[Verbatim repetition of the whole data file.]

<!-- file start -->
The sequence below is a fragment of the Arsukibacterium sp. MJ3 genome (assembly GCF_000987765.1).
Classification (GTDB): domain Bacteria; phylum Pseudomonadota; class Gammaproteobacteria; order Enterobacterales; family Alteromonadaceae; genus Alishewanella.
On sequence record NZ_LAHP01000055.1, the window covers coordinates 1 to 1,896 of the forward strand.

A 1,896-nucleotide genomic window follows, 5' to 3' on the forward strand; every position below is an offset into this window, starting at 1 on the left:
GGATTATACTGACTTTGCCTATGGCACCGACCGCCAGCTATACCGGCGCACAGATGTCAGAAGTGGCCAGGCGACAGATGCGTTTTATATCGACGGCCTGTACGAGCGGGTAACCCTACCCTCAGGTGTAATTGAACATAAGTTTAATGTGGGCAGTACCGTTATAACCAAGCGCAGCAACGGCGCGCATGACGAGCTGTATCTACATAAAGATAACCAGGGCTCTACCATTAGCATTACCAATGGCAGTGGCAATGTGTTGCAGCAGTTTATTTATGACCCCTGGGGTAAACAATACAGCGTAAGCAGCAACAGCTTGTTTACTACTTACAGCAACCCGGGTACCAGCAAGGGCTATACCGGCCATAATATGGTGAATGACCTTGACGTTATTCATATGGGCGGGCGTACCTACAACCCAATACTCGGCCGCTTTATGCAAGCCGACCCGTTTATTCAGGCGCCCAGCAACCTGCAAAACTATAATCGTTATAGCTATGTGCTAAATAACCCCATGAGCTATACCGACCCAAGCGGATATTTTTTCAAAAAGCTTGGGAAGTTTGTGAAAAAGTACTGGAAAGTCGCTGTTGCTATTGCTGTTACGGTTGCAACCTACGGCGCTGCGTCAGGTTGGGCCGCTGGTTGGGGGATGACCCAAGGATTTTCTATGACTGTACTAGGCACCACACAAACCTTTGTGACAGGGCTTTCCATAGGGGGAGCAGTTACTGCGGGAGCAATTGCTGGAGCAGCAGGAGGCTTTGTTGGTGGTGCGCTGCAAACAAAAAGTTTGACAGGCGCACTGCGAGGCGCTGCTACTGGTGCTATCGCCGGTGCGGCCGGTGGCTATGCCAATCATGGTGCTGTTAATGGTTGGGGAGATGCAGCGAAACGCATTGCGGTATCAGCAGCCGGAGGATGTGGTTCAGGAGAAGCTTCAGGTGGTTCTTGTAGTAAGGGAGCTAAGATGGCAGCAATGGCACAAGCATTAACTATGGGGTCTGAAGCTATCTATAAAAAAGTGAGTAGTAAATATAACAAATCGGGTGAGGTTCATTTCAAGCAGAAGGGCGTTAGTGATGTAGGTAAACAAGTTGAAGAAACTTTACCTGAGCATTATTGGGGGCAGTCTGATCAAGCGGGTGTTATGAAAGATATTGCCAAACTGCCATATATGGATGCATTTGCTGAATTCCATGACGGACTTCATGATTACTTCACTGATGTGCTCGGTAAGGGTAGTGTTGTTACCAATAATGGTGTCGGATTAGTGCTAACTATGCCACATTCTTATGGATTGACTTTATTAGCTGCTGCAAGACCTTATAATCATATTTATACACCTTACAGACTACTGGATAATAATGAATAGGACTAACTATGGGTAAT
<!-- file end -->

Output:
The sequence below is a fragment of the Arsukibacterium sp. MJ3 genome (assembly GCF_000987765.1).
Classification (GTDB): domain Bacteria; phylum Pseudomonadota; class Gammaproteobacteria; order Enterobacterales; family Alteromonadaceae; genus Alishewanella.
On sequence record NZ_LAHP01000055.1, the window covers coordinates 1 to 1,896 of the forward strand.

A 1,896-nucleotide genomic window follows, 5' to 3' on the forward strand; every position below is an offset into this window, starting at 1 on the left:
GGATTATACTGACTTTGCCTATGGCACCGACCGCCAGCTATACCGGCGCACAGATGTCAGAAGTGGCCAGGCGACAGATGCGTTTTATATCGACGGCCTGTACGAGCGGGTAACCCTACCCTCAGGTGTAATTGAACATAAGTTTAATGTGGGCAGTACCGTTATAACCAAGCGCAGCAACGGCGCGCATGACGAGCTGTATCTACATAAAGATAACCAGGGCTCTACCATTAGCATTACCAATGGCAGTGGCAATGTGTTGCAGCAGTTTATTTATGACCCCTGGGGTAAACAATACAGCGTAAGCAGCAACAGCTTGTTTACTACTTACAGCAACCCGGGTACCAGCAAGGGCTATACCGGCCATAATATGGTGAATGACCTTGACGTTATTCATATGGGCGGGCGTACCTACAACCCAATACTCGGCCGCTTTATGCAAGCCGACCCGTTTATTCAGGCGCCCAGCAACCTGCAAAACTATAATCGTTATAGCTATGTGCTAAATAACCCCATGAGCTATACCGACCCAAGCGGATATTTTTTCAAAAAGCTTGGGAAGTTTGTGAAAAAGTACTGGAAAGTCGCTGTTGCTATTGCTGTTACGGTTGCAACCTACGGCGCTGCGTCAGGTTGGGCCGCTGGTTGGGGGATGACCCAAGGATTTTCTATGACTGTACTAGGCACCACACAAACCTTTGTGACAGGGCTTTCCATAGGGGGAGCAGTTACTGCGGGAGCAATTGCTGGAGCAGCAGGAGGCTTTGTTGGTGGTGCGCTGCAAACAAAAAGTTTGACAGGCGCACTGCGAGGCGCTGCTACTGGTGCTATCGCCGGTGCGGCCGGTGGCTATGCCAATCATGGTGCTGTTAATGGTTGGGGAGATGCAGCGAAACGCATTGCGGTATCAGCAGCCGGAGGATGTGGTTCAGGAGAAGCTTCAGGTGGTTCTTGTAGTAAGGGAGCTAAGATGGCAGCAATGGCACAAGCATTAACTATGGGGTCTGAAGCTATCTATAAAAAAGTGAGTAGTAAATATAACAAATCGGGTGAGGTTCATTTCAAGCAGAAGGGCGTTAGTGATGTAGGTAAACAAGTTGAAGAAACTTTACCTGAGCATTATTGGGGGCAGTCTGATCAAGCGGGTGTTATGAAAGATATTGCCAAACTGCCATATATGGATGCATTTGCTGAATTCCATGACGGACTTCATGATTACTTCACTGATGTGCTCGGTAAGGGTAGTGTTGTTACCAATAATGGTGTCGGATTAGTGCTAACTATGCCACATTCTTATGGATTGACTTTATTAGCTGCTGCAAGACCTTATAATCATATTTATACACCTTACAGACTACTGGATAATAATGAATAGGACTAACTATGGGTAAT